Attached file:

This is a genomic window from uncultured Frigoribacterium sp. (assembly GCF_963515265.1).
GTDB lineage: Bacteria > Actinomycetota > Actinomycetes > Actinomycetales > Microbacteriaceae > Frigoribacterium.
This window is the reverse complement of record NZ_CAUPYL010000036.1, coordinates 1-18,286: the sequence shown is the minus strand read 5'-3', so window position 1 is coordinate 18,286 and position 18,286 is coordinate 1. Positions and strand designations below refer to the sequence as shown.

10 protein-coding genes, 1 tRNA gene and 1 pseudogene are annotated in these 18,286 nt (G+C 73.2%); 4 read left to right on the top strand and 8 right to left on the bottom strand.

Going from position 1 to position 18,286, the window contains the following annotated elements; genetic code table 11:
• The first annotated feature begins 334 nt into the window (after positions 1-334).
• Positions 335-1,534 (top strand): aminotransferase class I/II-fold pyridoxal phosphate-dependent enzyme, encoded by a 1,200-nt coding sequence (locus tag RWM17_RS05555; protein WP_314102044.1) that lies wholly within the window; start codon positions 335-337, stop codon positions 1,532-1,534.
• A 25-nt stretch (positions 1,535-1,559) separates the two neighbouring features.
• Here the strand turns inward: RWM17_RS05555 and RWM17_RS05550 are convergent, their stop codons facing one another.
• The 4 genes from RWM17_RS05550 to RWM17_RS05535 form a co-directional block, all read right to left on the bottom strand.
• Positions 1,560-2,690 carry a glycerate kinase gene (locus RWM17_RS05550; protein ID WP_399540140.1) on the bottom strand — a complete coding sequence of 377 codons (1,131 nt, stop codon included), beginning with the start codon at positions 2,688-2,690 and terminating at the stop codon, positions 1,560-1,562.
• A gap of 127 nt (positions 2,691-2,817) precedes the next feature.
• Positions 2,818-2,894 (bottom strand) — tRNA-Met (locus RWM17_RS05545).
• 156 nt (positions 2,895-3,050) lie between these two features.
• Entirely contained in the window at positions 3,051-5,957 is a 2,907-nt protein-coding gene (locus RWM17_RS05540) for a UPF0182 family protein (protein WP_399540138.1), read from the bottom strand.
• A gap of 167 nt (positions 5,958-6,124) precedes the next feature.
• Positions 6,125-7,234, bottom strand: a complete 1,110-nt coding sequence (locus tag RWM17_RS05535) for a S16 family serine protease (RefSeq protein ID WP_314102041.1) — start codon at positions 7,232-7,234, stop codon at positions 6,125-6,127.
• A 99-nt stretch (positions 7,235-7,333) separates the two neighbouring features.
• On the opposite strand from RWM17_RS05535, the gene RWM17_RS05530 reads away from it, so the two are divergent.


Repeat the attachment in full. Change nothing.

This is a genomic window from uncultured Frigoribacterium sp. (assembly GCF_963515265.1).
GTDB lineage: Bacteria > Actinomycetota > Actinomycetes > Actinomycetales > Microbacteriaceae > Frigoribacterium.
This window is the reverse complement of record NZ_CAUPYL010000036.1, coordinates 1-18,286: the sequence shown is the minus strand read 5'-3', so window position 1 is coordinate 18,286 and position 18,286 is coordinate 1. Positions and strand designations below refer to the sequence as shown.

10 protein-coding genes, 1 tRNA gene and 1 pseudogene are annotated in these 18,286 nt (G+C 73.2%); 4 read left to right on the top strand and 8 right to left on the bottom strand.

Going from position 1 to position 18,286, the window contains the following annotated elements; genetic code table 11:
• The first annotated feature begins 334 nt into the window (after positions 1-334).
• Positions 335-1,534 (top strand): aminotransferase class I/II-fold pyridoxal phosphate-dependent enzyme, encoded by a 1,200-nt coding sequence (locus tag RWM17_RS05555; protein WP_314102044.1) that lies wholly within the window; start codon positions 335-337, stop codon positions 1,532-1,534.
• A 25-nt stretch (positions 1,535-1,559) separates the two neighbouring features.
• Here the strand turns inward: RWM17_RS05555 and RWM17_RS05550 are convergent, their stop codons facing one another.
• The 4 genes from RWM17_RS05550 to RWM17_RS05535 form a co-directional block, all read right to left on the bottom strand.
• Positions 1,560-2,690 carry a glycerate kinase gene (locus RWM17_RS05550; protein ID WP_399540140.1) on the bottom strand — a complete coding sequence of 377 codons (1,131 nt, stop codon included), beginning with the start codon at positions 2,688-2,690 and terminating at the stop codon, positions 1,560-1,562.
• A gap of 127 nt (positions 2,691-2,817) precedes the next feature.
• Positions 2,818-2,894 (bottom strand) — tRNA-Met (locus RWM17_RS05545).
• 156 nt (positions 2,895-3,050) lie between these two features.
• Entirely contained in the window at positions 3,051-5,957 is a 2,907-nt protein-coding gene (locus RWM17_RS05540) for a UPF0182 family protein (protein WP_399540138.1), read from the bottom strand.
• A gap of 167 nt (positions 5,958-6,124) precedes the next feature.
• Positions 6,125-7,234, bottom strand: a complete 1,110-nt coding sequence (locus tag RWM17_RS05535) for a S16 family serine protease (RefSeq protein ID WP_314102041.1) — start codon at positions 7,232-7,234, stop codon at positions 6,125-6,127.
• A 99-nt stretch (positions 7,235-7,333) separates the two neighbouring features.
• On the opposite strand from RWM17_RS05535, the gene RWM17_RS05530 reads away from it, so the two are divergent.